The National Museum is one of the most important and largest museums in Poland. His collection includes more than 200,000 exhibits, including collections transported from Lviv. There are six galleries on three floors dedicated to the art of Silesia, Poland and Europe, as well as the last one called "Cudo-Twórcy". A huge collection of paintings and sculptures from different periods and even household items that have changed over the years means that everyone will find something for themselves here.

11. Oder cruise in Wroclaw

Want to relax and see Wroclaw from a different side? Take a cruise on the Oder River. This is a great opportunity to admire the buildings of the city from river level, as well as get a closer look at the bridges. You can also, for example, go from the city center to the Wroclaw Zoo or admire a beautiful sunset on the Oder River. There are many possibilities. This is one of the attractions of Wroclaw, which will appeal to both adults and children.

12. Hydropolis

Hydropolis is a knowledge center dedicated to water. Its location is a historical Neo-Gothic underground pure water tank of the 19th century with an area of 4,600 m2. This is one of the places on the Wroclaw map that can be interesting for the whole family. 9 thematic zones are a source of knowledge for children and adults about water, its inhabitants and its importance for humans. Everything is presented in an interesting form.

Even before entering the building, a 46.5-meter-long water printer awaits visitors, which evokes the imagination of decorative water curtains. However, the heart of the exhibition makes the biggest impression. This is a room with a 360-degree screen 60 meters long, from which we receive information about the birth of water and its presence on Earth.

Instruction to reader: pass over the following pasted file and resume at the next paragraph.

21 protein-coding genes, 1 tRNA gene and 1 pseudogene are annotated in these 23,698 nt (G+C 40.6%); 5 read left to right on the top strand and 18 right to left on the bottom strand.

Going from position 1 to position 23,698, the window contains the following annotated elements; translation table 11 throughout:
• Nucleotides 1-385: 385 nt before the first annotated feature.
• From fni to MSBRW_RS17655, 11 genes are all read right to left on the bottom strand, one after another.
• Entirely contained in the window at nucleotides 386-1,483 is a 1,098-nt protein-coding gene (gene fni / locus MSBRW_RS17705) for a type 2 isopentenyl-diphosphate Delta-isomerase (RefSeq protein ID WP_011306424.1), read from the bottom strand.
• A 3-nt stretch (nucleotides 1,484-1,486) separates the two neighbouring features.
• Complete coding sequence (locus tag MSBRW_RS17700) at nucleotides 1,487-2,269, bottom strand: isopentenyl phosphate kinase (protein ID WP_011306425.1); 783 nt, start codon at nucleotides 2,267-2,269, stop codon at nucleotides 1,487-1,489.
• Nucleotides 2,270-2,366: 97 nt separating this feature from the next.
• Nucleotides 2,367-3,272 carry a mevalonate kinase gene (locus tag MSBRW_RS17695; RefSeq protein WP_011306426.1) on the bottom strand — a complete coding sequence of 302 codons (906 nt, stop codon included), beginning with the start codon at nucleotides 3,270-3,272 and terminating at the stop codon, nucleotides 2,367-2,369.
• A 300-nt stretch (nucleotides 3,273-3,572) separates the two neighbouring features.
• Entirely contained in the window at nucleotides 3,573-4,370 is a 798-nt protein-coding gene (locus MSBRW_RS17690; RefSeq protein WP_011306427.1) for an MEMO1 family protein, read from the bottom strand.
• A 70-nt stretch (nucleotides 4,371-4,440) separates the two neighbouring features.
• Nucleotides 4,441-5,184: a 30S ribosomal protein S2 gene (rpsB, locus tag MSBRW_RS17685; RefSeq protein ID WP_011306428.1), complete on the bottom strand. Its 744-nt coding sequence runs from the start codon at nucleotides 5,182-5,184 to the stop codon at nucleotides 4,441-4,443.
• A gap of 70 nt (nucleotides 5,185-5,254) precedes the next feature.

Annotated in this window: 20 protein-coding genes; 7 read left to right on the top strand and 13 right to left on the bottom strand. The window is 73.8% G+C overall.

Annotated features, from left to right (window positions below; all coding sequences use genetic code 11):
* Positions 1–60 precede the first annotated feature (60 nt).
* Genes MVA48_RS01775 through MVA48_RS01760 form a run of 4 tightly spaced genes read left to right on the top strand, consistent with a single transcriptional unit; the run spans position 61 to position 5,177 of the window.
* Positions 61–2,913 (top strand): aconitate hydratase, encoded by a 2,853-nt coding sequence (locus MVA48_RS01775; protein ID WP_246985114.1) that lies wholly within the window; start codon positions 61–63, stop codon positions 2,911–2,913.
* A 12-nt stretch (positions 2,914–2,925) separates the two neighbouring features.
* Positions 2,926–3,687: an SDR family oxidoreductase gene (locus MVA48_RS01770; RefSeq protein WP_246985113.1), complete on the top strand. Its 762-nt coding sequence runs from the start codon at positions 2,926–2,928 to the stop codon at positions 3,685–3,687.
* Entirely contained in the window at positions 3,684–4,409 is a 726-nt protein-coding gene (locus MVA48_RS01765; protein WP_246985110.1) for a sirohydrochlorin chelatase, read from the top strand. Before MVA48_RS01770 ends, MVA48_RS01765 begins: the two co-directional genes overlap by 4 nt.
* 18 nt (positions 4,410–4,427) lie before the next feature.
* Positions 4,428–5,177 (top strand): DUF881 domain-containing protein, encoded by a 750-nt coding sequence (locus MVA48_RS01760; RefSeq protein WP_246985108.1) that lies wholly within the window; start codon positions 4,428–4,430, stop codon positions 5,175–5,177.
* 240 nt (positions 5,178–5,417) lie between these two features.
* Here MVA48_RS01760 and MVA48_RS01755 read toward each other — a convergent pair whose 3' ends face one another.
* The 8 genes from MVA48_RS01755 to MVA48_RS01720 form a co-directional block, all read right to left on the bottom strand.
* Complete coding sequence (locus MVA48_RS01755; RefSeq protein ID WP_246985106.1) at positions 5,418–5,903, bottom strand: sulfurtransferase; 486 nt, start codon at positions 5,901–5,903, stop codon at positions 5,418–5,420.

13. Hall of the Century

The Century Hall (German: Jahrhunderthalle) is located next to Krakow's Market Square and the Auschwitz-Birkenau camp, one of 15 UNESCO World Heritage Sites in Poland. It is considered one of the most important works of world architecture of the 20th century. It is also one of the symbols of Wroclaw, like the Eiffel Tower in Paris or the Colosseum in Rome.

The designer of the hall was the outstanding Wroclaw architect Max Berg. Its creation in 1911-1913 was connected with the desire to organize in its interiors the Centennial Exhibition dedicated to the 100th anniversary of the victory over Napoleon near Leipzig. For those times, the building was a unique object. The 42-m-high hall is covered by a reinforced concrete dome with a diameter of 67 m. Already from afar, it creates an impression that is enhanced when viewing the multimedia exhibition in the Cognitive Center.

14. Pavilion "Four Domes" and the Museum of Modern Art.

The "Four Domes" pavilion, like the famous hall, was built for the Centennial Exhibition in 1912-1913. It belongs to a complex of halls, and its designer was Hans Pelzig. From the film shown in the Knowledge Center, you can learn that in 1948 it was also one of the exhibition grounds of the "Conquered Territories" exhibition. The symbol of the exhibition was erected in front of the entrance to the pavilion, originally with a height of 106 meters, and now a spire with a height of 90.3 meters, designed by Stanislav Hempel.